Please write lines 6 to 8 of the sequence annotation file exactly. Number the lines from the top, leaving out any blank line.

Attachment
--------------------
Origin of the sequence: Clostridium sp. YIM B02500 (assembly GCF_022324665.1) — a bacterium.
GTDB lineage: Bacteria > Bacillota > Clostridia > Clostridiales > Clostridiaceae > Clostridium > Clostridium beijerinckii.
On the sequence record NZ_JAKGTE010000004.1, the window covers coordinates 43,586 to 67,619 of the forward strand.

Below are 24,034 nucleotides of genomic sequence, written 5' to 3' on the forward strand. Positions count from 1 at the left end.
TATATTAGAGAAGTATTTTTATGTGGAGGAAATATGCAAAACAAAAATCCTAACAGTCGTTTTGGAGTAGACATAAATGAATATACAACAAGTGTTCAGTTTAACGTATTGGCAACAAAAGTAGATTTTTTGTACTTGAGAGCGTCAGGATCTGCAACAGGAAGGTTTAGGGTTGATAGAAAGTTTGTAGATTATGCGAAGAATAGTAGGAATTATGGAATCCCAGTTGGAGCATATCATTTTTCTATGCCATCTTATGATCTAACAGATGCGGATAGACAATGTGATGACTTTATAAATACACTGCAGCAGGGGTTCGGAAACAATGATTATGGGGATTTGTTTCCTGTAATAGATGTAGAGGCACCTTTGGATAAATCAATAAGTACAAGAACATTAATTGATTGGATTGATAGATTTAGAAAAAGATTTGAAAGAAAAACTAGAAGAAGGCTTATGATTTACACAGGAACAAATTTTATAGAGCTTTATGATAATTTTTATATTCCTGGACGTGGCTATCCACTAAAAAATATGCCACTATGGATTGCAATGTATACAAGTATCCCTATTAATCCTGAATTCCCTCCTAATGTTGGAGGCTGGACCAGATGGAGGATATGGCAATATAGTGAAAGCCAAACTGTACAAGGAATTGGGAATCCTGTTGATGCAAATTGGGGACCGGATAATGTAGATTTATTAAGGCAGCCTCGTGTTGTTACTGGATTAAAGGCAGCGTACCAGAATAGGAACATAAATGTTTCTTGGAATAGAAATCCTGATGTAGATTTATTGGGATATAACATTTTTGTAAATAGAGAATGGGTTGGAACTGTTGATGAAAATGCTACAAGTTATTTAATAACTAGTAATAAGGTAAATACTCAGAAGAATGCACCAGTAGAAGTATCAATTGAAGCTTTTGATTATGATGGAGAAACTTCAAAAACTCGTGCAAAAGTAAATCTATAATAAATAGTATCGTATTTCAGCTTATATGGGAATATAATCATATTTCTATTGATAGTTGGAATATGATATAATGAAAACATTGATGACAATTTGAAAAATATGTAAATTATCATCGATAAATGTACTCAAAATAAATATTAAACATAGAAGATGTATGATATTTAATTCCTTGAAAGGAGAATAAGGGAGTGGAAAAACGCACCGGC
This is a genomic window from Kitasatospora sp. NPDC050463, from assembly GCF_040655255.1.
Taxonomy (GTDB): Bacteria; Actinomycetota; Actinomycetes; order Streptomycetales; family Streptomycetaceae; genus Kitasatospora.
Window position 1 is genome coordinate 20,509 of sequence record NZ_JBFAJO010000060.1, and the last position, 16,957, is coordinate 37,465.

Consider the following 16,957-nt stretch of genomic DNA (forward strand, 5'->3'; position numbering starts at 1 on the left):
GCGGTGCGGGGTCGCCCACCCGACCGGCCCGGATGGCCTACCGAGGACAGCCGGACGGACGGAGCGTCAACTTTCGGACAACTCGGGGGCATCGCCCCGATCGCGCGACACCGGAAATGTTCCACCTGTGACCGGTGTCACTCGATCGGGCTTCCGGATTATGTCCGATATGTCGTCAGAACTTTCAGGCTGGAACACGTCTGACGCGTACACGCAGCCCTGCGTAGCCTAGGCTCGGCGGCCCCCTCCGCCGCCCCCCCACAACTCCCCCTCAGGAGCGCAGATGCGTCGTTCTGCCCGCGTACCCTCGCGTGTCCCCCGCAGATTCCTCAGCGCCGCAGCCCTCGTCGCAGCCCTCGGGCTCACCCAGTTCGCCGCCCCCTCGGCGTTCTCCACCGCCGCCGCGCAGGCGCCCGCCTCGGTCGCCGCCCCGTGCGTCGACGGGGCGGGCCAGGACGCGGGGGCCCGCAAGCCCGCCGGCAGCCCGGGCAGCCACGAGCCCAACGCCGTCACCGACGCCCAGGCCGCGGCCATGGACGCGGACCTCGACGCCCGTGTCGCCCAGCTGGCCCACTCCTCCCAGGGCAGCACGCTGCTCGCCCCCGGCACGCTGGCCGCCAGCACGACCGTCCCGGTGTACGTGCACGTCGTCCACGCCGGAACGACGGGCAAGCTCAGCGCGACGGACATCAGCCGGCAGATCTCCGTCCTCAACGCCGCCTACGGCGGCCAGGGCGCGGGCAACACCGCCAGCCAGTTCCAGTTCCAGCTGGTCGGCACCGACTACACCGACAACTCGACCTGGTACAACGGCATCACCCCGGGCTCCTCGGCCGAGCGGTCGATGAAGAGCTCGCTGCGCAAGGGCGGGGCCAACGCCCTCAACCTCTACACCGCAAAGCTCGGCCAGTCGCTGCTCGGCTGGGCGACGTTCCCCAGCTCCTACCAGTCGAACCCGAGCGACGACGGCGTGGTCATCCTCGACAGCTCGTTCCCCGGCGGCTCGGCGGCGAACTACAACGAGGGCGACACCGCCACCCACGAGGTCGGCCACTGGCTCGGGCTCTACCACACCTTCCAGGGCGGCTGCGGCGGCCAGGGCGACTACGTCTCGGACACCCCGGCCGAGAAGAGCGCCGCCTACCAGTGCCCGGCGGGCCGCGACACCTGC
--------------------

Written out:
This is a genomic window from Kitasatospora sp. NPDC050463, from assembly GCF_040655255.1.
Taxonomy (GTDB): Bacteria; Actinomycetota; Actinomycetes; order Streptomycetales; family Streptomycetaceae; genus Kitasatospora.
Window position 1 is genome coordinate 20,509 of sequence record NZ_JBFAJO010000060.1, and the last position, 16,957, is coordinate 37,465.